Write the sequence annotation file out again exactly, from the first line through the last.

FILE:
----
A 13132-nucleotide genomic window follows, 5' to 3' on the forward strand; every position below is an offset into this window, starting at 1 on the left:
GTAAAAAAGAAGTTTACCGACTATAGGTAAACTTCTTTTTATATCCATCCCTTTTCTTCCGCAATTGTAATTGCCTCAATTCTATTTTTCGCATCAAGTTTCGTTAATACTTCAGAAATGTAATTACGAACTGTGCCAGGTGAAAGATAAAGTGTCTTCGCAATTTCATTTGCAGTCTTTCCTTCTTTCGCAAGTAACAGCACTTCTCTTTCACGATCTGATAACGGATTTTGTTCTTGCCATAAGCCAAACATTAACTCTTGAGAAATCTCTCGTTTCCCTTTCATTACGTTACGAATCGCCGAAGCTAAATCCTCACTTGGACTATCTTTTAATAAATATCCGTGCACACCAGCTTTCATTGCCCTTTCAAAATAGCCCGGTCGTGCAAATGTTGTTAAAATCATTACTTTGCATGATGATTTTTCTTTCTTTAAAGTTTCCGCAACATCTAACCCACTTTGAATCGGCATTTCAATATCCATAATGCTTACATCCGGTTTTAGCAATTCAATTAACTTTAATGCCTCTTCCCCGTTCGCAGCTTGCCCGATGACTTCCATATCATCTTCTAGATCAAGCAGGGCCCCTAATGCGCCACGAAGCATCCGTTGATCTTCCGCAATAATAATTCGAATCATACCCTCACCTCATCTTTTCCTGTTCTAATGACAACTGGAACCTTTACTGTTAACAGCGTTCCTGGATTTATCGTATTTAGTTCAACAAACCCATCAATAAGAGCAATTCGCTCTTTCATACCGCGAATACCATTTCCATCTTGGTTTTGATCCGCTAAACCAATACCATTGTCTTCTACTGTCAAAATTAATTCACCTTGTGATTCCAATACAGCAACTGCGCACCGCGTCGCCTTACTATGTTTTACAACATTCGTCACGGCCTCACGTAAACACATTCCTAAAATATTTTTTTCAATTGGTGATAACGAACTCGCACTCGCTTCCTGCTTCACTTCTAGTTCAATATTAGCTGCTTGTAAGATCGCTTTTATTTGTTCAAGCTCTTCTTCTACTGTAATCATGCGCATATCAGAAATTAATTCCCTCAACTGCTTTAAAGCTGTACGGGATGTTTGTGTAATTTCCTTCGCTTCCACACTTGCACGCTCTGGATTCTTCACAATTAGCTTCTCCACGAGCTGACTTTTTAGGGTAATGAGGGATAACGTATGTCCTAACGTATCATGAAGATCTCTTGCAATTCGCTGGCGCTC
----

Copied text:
A 13132-nucleotide genomic window follows, 5' to 3' on the forward strand; every position below is an offset into this window, starting at 1 on the left:
GTAAAAAAGAAGTTTACCGACTATAGGTAAACTTCTTTTTATATCCATCCCTTTTCTTCCGCAATTGTAATTGCCTCAATTCTATTTTTCGCATCAAGTTTCGTTAATACTTCAGAAATGTAATTACGAACTGTGCCAGGTGAAAGATAAAGTGTCTTCGCAATTTCATTTGCAGTCTTTCCTTCTTTCGCAAGTAACAGCACTTCTCTTTCACGATCTGATAACGGATTTTGTTCTTGCCATAAGCCAAACATTAACTCTTGAGAAATCTCTCGTTTCCCTTTCATTACGTTACGAATCGCCGAAGCTAAATCCTCACTTGGACTATCTTTTAATAAATATCCGTGCACACCAGCTTTCATTGCCCTTTCAAAATAGCCCGGTCGTGCAAATGTTGTTAAAATCATTACTTTGCATGATGATTTTTCTTTCTTTAAAGTTTCCGCAACATCTAACCCACTTTGAATCGGCATTTCAATATCCATAATGCTTACATCCGGTTTTAGCAATTCAATTAACTTTAATGCCTCTTCCCCGTTCGCAGCTTGCCCGATGACTTCCATATCATCTTCTAGATCAAGCAGGGCCCCTAATGCGCCACGAAGCATCCGTTGATCTTCCGCAATAATAATTCGAATCATACCCTCACCTCATCTTTTCCTGTTCTAATGACAACTGGAACCTTTACTGTTAACAGCGTTCCTGGATTTATCGTATTTAGTTCAACAAACCCATCAATAAGAGCAATTCGCTCTTTCATACCGCGAATACCATTTCCATCTTGGTTTTGATCCGCTAAACCAATACCATTGTCTTCTACTGTCAAAATTAATTCACCTTGTGATTCCAATACAGCAACTGCGCACCGCGTCGCCTTACTATGTTTTACAACATTCGTCACGGCCTCACGTAAACACATTCCTAAAATATTTTTTTCAATTGGTGATAACGAACTCGCACTCGCTTCCTGCTTCACTTCTAGTTCAATATTAGCTGCTTGTAAGATCGCTTTTATTTGTTCAAGCTCTTCTTCTACTGTAATCATGCGCATATCAGAAATTAATTCCCTCAACTGCTTTAAAGCTGTACGGGATGTTTGTGTAATTTCCTTCGCTTCCACACTTGCACGCTCTGGATTCTTCACAATTAGCTTCTCCACGAGCTGACTTTTTAGGGTAATGAGGGATAACGTATGTCCTAACGTATCATGAAGATCTCTTGCAATTCGCTGGCGCTC